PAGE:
Three, to what extent may psychotic illness be in fact a sophisticated form of demon possession or influence?  How can a doctor recognise the difference between mental illness and demon possession if there is a difference and the final one which is in three parts,

What are the basic clinical features of demon possession?  Are these fundamental features constant in different countries and cultures although the expression naturally varies, two, what is its treatment and three, what are the results of treatment?

I will not write the answer, but will leave you to listen to this one on the link indicated above.

To me, this is dynamite.  Let me spell this out:

  • Doctor Martyn Lloyd Jones was a medical Doctor before he was a preacher
  • He is of the Reformed Evangelical part of the church and his main calling was expository preaching of the word
  • He was one of the (arguably ‘the’) most respected evangelical leader of the 20th Century
 In other words, he is no ‘lightweight’, not given to jumping on bandwagons or relying on experiences.  And as a doctor by profession, he cannot over-spiritualise every issue by saying that it is demonic.

Being in the rare position of being and experienced pastor as well as a doctor, he has had many difficult cases referred to him.  And he clearly states that he has frequently had to deal with the demonic in his ministry.  Including in Christians.
I possibly need to discuss this subject further for those who are new to this subject.

In the days of Jesus and the early apostles, the New Testament refers to people who experience physical healing.  But it also talks about people who are delivered from demons.  And all of Jesus' disciples were trained in healing and deliverance from demons.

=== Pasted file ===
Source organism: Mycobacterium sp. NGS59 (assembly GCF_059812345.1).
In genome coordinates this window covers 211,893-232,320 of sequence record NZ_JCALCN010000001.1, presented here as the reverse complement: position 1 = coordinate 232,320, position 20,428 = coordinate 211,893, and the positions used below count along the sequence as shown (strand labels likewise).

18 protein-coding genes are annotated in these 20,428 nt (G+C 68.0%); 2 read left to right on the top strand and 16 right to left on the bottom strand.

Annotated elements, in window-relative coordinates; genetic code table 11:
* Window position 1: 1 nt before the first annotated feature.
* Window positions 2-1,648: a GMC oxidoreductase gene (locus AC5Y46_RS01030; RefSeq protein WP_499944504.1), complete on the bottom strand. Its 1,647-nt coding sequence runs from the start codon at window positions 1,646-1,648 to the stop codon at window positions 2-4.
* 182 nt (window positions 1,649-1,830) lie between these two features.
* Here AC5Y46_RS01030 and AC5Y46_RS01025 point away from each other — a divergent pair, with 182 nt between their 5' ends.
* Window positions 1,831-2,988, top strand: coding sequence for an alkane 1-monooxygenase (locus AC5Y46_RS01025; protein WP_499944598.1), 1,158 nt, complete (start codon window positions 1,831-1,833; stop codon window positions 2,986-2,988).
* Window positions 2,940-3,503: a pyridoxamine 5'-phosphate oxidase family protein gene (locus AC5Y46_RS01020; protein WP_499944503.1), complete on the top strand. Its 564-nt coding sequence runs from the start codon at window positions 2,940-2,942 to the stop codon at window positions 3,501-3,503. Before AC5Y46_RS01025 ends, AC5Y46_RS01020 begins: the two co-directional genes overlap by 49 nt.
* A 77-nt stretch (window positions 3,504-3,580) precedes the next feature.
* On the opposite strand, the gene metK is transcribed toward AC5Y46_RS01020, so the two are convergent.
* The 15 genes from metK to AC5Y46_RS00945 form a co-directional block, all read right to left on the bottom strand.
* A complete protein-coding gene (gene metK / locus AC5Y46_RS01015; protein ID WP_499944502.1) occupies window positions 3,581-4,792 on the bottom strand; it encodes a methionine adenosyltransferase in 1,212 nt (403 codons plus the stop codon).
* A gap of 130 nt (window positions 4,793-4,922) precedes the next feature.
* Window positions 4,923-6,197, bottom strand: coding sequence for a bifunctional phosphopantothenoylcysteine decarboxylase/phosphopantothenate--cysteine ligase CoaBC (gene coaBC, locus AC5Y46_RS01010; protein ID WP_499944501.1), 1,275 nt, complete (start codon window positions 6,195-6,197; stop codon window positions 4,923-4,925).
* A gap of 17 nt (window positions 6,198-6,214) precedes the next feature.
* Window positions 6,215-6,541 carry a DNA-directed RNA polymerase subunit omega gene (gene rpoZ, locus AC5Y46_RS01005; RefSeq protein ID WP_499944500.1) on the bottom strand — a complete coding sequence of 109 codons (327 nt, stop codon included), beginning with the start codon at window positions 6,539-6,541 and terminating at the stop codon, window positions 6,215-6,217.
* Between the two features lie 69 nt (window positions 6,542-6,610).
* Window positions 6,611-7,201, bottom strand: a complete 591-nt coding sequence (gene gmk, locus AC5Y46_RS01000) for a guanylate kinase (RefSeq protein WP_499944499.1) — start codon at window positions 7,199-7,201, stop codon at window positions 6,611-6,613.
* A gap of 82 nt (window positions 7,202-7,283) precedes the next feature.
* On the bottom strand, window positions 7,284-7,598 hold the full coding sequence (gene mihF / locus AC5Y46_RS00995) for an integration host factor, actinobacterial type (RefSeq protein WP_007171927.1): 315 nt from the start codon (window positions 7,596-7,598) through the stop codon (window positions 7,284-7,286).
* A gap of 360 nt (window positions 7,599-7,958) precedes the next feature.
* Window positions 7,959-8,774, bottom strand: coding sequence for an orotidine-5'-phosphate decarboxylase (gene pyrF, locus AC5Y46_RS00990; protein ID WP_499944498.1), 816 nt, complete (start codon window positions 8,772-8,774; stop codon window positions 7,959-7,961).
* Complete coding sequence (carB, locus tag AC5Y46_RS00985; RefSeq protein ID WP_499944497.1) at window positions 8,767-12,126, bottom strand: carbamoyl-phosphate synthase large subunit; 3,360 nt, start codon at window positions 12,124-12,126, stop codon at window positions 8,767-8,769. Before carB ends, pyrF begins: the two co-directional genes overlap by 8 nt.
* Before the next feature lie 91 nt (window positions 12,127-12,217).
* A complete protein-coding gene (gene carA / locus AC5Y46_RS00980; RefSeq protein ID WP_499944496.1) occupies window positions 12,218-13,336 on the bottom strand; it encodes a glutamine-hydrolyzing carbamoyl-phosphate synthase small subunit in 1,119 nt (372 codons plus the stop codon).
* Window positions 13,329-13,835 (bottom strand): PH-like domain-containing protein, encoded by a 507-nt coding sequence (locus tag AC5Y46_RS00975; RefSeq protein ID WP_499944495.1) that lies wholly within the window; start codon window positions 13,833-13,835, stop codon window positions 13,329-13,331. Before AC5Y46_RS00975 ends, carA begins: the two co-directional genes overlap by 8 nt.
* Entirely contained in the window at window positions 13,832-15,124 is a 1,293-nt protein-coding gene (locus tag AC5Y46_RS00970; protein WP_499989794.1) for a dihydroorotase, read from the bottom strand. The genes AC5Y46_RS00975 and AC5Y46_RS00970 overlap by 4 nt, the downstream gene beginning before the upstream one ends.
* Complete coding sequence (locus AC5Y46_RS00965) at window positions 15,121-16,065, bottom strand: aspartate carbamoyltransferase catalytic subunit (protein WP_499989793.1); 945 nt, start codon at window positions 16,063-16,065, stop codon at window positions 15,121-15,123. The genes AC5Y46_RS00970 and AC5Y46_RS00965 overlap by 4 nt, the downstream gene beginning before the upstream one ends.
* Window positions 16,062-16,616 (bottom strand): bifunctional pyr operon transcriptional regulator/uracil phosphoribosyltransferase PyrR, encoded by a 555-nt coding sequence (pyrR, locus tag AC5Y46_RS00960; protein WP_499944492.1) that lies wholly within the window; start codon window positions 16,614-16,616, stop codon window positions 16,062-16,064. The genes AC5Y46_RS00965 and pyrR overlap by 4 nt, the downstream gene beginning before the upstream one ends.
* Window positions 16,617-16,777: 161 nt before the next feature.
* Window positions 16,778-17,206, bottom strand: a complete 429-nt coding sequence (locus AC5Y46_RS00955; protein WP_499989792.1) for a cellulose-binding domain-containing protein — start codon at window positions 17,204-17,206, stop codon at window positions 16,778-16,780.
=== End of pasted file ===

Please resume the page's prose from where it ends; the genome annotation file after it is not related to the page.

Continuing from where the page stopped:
And these signs will accompany those who believe: in my name they will cast out demons; they will speak in new tongues; they will pick up serpents with their hands; and if they drink any deadly poison, it will not hurt them; they will lay their hands on the sick, and they will recover.”
Mark 16:17-18

In order to (1) bring people to Christ (2) Demonstrate the power of the Gospel (3) Bring in the Kingdom of God on Earth and (4) help people overcome untold suffering, I believe that we can’t bury our heads in the sand!  We need to be equipped to deal with these things, and frankly, we’re not.  It means that if a problem has a demonic root, surely we should be able to deal with it effectively.

I find it interesting that every diocese within the Roman Catholic Church and the Church of England has a designated exorcist to deal with phenomena such as people disturbed by demons, hauntings, poltergeists, buildings with creepy presences and so on.  They don’t employ these people, I believe, because they are simply being superstitious and weird.  They do it because there is a constant trickle of people coming forward asking for help with these things.  I once heard a radio interview with a couple of very well-spoken Anglican exorcists who matter-of-factly explained how they successfully dealt with a range of phenomena in the Name of Jesus.  I’d love to have a recording of it, but I haven’t.

But again, nether of these denominations hold any water with a large number of evangelical Christians.

There are evangelical Christians who will not give Pentecostals or Charismatics the time of day.  So anything they say about:
  • Healing miracles
  • Baptism in Holy Spirit
  • Gifts of the Spirit
  • Demonisation*
 …will be instantly dismissed.  But I find it interesting that Doctor Martyn Lloyd Jones brings this issue to the attention of his own constituency.
*It is not my purpose here to expound the biblical teaching on the subject of how demons affect people, including believers in Christ.  It is a big subject that I am not qualified to comment on with much authority.  However, I will say that I prefer the term 'demonised' to 'demon-possessed'.  Traditional translations of the Bible prefer the latter term, yet in modern English it carries the connotation of being possessed by i.e. fully owned and controlled by a demon.  Dr Martyn Lloyd Jones, speaking in the early 1970s and the best known writer at this time on the subject, the Lutheran Pastor Kurt Koch, would say 'Demon-possessed'.  No Christian can be fully controlled by a demon in this way.  And yet, I believe (and Lloyd Jones would concur) that Christians can be affected, oppressed, disturbed, weakened by demons.  Hence, I prefer to used the term 'demonised', which is preferred by many of today's writers on the subject, and in my view it better resembles the New Testament Greek term.